Parks and Recreation and more importantly, Tom Haverford.
What it does
DJ Roomba drifts around your home, delivering the hottest tracks wherever you may be. Its equipped with sensors to avoid running into walls and capable of busting some sweet moves!
How we built it
We used laser cutting to create the main body of our disc jockey and a series of arduino boards, servos, and ping sensors to control it. All the software for the DJ Roomba is stored locally on the arduino boards, requiring no updating by the user. Once you get your hands on him, youll have one of the top music producers for life.
Challenges we ran into
Our first challenge was establishing a relationship between the ping sensor and the servos controlling the wheels. While we were eventually able to get it to work to some degree, the ping sensor was quite inconsistent and often unpredictable. We were weary of tying the servos directly to the sensor so as to avoid severe malfunctioning that could lead to the demise of our beloved DJ Roomba. The main challenge we faced was that of broadcasting DJ Roomba's eclectic music taste. While he comes prepared with the hottest hits from the 70s onwards, we ran into some issues in using an arduino shield to read the music from the SD card and broadcast it to a speaker.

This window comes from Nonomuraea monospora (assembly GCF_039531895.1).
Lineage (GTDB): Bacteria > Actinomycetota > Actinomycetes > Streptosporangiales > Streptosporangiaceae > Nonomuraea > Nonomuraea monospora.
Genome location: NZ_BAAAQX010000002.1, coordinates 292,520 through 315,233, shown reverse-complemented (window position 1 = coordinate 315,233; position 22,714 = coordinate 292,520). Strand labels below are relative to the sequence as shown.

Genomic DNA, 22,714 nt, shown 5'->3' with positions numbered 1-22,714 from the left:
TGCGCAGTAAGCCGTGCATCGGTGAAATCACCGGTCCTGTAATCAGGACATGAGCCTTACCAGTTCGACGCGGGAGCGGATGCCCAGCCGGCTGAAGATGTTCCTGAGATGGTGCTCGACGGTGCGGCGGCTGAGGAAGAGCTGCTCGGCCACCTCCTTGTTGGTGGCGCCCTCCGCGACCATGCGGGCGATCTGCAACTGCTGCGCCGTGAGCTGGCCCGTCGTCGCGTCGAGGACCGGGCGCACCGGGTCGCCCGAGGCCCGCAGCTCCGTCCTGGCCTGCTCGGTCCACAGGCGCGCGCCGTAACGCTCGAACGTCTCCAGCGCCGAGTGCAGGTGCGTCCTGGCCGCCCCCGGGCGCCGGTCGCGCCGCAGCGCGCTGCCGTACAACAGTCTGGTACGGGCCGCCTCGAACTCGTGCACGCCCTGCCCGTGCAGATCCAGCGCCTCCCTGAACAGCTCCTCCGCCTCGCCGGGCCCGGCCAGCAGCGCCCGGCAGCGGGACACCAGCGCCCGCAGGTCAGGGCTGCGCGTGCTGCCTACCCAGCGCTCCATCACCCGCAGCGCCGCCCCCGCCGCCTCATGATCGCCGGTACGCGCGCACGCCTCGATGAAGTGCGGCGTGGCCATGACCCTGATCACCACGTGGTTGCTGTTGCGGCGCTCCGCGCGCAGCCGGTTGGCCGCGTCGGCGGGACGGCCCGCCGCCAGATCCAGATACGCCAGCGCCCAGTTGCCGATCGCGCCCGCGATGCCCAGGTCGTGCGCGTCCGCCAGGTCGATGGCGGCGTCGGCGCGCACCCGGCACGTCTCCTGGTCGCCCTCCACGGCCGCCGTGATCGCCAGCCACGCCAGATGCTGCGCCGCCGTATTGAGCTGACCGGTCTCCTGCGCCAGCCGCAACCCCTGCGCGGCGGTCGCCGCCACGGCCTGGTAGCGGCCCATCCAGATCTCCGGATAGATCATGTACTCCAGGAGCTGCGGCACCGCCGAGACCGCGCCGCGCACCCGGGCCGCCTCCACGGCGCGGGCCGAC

Accomplishments that we're proud of
Seeing as we came up with this idea almost half way through the hackathon, we are incredibly proud of how well the model turned out. First and second prototypes inherently lack some form of functionality yet our DJ Roomba has an impressively polished look and realistically could be on the product line by late this year.
What we learned
Most of our team had limited to no experience with arduino, ping sensors, or rapid prototyping. We all learned a tremendous amount about each of these areas.
What's next for DJ Roomba
Possibilities are endless. DJ Roomba is definitely not going anywhere anytime soon, and I wouldnt be surprised if you saw him next time you stopped by Brookstone.